Several readers have emailed this article (or news story on it) Current microbiome analyses may falsely detect species that are not actually present. or The virtual microbiome: A computational framework to evaluate microbiome analyses. This is not a surprise, it was reported earlier
Common approaches to analyzing DNA from a community of microbes, called a microbiome, can yield erroneous results, in large part due to the incomplete databases used to identify microbial DNA sequences.The process is equivalent to naming a person’s last name from a random DNA sample of a person.
To reduce the uncertainty of microbiome data, the effort in the field must be channeled towards significantly increasing the amount of available genomic information and optimizing the use of this information.
The analogy of “The process is equivalent to naming a person’s last name from a random DNA sample of a person” is a good description of the issue. If you get more people DNA is the database, the odds of correctly identifying the person’s birth last name increases…. naming the bacteria species or strain has the same issue.
For the purposes of Microbiome Prescription, it is not a significant factor because the Artificial Intelligence is based on odds and probability (just like finding the name). For a human, you may identify that it is likely a Norwegian or Dane and thus the last name likely ends with a “sen” with 4.6% odds of being a Jensen (see more here). It is significant if your ideology requires absolute answers.
The script of the first Episode from 2019 is repeated below.
The taxonomy nightmare before Christmas…
This post is intended to educate people more on the technical aspects of the microbiome. I am not talking about taking 4 samples from one stool and sending it to 4 different testing company. I am talking about one sample sent to one testing company which then provided their analysis and a FASTQ file. The raw data.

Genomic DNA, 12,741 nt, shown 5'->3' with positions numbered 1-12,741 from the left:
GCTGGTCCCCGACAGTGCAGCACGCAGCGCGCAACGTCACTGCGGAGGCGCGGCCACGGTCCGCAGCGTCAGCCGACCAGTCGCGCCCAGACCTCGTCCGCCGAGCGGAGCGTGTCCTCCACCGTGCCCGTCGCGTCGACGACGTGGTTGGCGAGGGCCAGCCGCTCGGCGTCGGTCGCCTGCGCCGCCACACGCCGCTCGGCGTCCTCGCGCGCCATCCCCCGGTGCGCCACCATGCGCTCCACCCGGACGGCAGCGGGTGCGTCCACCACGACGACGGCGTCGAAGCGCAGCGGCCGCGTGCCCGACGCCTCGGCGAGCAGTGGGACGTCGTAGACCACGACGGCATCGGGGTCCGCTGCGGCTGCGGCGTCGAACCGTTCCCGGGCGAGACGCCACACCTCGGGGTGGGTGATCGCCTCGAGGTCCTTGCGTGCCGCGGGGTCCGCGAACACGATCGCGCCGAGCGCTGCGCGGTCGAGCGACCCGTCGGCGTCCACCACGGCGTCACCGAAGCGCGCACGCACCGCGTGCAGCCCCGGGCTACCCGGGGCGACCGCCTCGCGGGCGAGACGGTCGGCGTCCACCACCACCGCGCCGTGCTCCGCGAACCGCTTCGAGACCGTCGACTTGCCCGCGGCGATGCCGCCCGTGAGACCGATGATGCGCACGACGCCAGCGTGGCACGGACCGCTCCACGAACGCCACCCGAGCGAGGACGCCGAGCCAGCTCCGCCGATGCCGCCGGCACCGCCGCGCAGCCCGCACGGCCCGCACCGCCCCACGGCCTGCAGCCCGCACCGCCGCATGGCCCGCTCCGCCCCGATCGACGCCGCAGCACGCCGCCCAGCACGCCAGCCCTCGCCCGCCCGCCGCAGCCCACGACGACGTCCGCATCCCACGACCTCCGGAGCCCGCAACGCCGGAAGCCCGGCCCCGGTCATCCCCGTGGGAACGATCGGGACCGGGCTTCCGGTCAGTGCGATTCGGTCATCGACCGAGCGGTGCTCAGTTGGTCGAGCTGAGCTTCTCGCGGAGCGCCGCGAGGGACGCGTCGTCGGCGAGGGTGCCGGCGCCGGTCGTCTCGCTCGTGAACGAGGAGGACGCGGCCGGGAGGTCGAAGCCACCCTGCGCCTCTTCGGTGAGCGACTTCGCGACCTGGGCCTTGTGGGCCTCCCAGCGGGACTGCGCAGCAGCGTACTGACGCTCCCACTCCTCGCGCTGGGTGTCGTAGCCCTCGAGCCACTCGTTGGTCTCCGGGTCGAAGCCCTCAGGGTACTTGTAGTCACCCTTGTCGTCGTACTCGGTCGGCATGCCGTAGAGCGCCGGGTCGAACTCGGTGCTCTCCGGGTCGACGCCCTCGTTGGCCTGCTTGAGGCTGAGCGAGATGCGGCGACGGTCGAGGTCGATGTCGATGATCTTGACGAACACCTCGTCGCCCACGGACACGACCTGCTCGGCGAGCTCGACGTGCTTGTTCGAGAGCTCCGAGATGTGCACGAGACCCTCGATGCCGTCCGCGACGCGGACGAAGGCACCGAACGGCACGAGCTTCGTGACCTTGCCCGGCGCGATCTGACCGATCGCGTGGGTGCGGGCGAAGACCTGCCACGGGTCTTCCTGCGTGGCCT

What is a FASTQ file (besides being megabytes big)? It is the DNA (technically the RNA) of the bacteria in the stool. It looks like this (using the 4 letters that DNA has):
The file that I am using as text would be around 16 megabytes. This data comes from a lab machine. The company then processes it through their software to match up sequences to bacteria.
In this post, I am using the FASTQ from uBiome and getting reports on the bacteria from:
- thryve inside
- sequentia biotech.
Naively, one would expect almost identical results. What I got is shown in detail below. At a high level we had the following taxa counts reported
- ubiome – 253
- thryve inside – 632
- biomesight – 558
- sequentia biotech 366
I did a more technical post on my other blog. From some providers, a taxonomy may be 40% on another 2% or even none… ugly!
Number One Issue: You cannot, repeat cannot, compare a taxonomy report from one lab with another. EVER!
- I have 8 uBiome reports and 2 Thryve reports. I can compare the uBiome to each other and the Thryve to each other. I can never mix their direct taxonomy reports !
Number Two Issue: If I wish to compare different lab reports, I MUST obtain the FastQ files from each lab and process them thru the same provider. The FastQ files are the raw data! For me, I prefer to push them through multiple providers which means that the 10 reports suddenly become 40 or 50 different reports in my site.
- This means a lot more work for the typical user. It also means that guidance, like that from Jason Hawrelak Criteria for Healthy Gut, would need to be revised to be provider specific!
For more details with examples, see The problem with “official” ranges from labs
I have revised my site to show data by specific provider (while keeping the across all provider data still available). A lot of pages to revise and test.